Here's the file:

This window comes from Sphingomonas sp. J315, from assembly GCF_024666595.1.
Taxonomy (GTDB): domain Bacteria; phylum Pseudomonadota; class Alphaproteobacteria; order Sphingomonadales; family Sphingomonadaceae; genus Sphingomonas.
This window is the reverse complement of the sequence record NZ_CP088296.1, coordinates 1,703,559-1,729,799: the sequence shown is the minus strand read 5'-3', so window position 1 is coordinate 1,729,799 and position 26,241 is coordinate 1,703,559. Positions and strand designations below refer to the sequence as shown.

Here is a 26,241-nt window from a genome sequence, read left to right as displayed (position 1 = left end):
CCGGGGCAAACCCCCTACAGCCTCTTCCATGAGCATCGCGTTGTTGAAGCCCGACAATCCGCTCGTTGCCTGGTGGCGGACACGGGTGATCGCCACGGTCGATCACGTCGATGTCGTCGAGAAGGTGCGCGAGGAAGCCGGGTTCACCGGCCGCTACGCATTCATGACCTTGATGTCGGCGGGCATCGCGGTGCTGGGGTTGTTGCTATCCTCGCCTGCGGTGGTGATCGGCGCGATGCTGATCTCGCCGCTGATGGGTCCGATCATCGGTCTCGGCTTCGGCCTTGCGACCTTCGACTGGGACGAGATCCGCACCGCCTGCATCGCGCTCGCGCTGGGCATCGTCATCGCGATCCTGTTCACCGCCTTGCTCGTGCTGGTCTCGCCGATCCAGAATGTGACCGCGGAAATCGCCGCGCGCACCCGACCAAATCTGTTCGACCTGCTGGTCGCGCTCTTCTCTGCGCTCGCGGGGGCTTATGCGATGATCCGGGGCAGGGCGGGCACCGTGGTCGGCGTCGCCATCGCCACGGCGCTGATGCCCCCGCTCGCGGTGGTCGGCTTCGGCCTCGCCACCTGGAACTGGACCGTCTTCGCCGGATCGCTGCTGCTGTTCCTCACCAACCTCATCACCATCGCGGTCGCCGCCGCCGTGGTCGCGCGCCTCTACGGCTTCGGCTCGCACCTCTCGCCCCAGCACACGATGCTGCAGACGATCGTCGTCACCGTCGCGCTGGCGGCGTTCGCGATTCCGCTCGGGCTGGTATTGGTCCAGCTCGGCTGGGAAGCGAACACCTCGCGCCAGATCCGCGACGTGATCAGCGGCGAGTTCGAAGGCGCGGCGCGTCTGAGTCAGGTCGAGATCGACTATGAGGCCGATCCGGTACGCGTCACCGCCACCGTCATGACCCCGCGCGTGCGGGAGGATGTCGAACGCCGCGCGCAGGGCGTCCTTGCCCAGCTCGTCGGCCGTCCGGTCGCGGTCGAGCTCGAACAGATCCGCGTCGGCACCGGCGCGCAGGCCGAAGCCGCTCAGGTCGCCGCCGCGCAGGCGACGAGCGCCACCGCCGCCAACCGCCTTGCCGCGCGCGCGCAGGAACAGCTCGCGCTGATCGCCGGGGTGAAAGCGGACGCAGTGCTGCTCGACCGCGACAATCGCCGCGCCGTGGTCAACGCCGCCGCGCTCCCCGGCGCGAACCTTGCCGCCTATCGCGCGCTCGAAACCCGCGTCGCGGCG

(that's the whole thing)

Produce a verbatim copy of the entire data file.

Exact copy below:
This window comes from Sphingomonas sp. J315, from assembly GCF_024666595.1.
Taxonomy (GTDB): domain Bacteria; phylum Pseudomonadota; class Alphaproteobacteria; order Sphingomonadales; family Sphingomonadaceae; genus Sphingomonas.
This window is the reverse complement of the sequence record NZ_CP088296.1, coordinates 1,703,559-1,729,799: the sequence shown is the minus strand read 5'-3', so window position 1 is coordinate 1,729,799 and position 26,241 is coordinate 1,703,559. Positions and strand designations below refer to the sequence as shown.

Here is a 26,241-nt window from a genome sequence, read left to right as displayed (position 1 = left end):
CCGGGGCAAACCCCCTACAGCCTCTTCCATGAGCATCGCGTTGTTGAAGCCCGACAATCCGCTCGTTGCCTGGTGGCGGACACGGGTGATCGCCACGGTCGATCACGTCGATGTCGTCGAGAAGGTGCGCGAGGAAGCCGGGTTCACCGGCCGCTACGCATTCATGACCTTGATGTCGGCGGGCATCGCGGTGCTGGGGTTGTTGCTATCCTCGCCTGCGGTGGTGATCGGCGCGATGCTGATCTCGCCGCTGATGGGTCCGATCATCGGTCTCGGCTTCGGCCTTGCGACCTTCGACTGGGACGAGATCCGCACCGCCTGCATCGCGCTCGCGCTGGGCATCGTCATCGCGATCCTGTTCACCGCCTTGCTCGTGCTGGTCTCGCCGATCCAGAATGTGACCGCGGAAATCGCCGCGCGCACCCGACCAAATCTGTTCGACCTGCTGGTCGCGCTCTTCTCTGCGCTCGCGGGGGCTTATGCGATGATCCGGGGCAGGGCGGGCACCGTGGTCGGCGTCGCCATCGCCACGGCGCTGATGCCCCCGCTCGCGGTGGTCGGCTTCGGCCTCGCCACCTGGAACTGGACCGTCTTCGCCGGATCGCTGCTGCTGTTCCTCACCAACCTCATCACCATCGCGGTCGCCGCCGCCGTGGTCGCGCGCCTCTACGGCTTCGGCTCGCACCTCTCGCCCCAGCACACGATGCTGCAGACGATCGTCGTCACCGTCGCGCTGGCGGCGTTCGCGATTCCGCTCGGGCTGGTATTGGTCCAGCTCGGCTGGGAAGCGAACACCTCGCGCCAGATCCGCGACGTGATCAGCGGCGAGTTCGAAGGCGCGGCGCGTCTGAGTCAGGTCGAGATCGACTATGAGGCCGATCCGGTACGCGTCACCGCCACCGTCATGACCCCGCGCGTGCGGGAGGATGTCGAACGCCGCGCGCAGGGCGTCCTTGCCCAGCTCGTCGGCCGTCCGGTCGCGGTCGAGCTCGAACAGATCCGCGTCGGCACCGGCGCGCAGGCCGAAGCCGCTCAGGTCGCCGCCGCGCAGGCGACGAGCGCCACCGCCGCCAACCGCCTTGCCGCGCGCGCGCAGGAACAGCTCGCGCTGATCGCCGGGGTGAAAGCGGACGCAGTGCTGCTCGACCGCGACAATCGCCGCGCCGTGGTCAACGCCGCCGCGCTCCCCGGCGCGAACCTTGCCGCCTATCGCGCGCTCGAAACCCGCGTCGCGGCG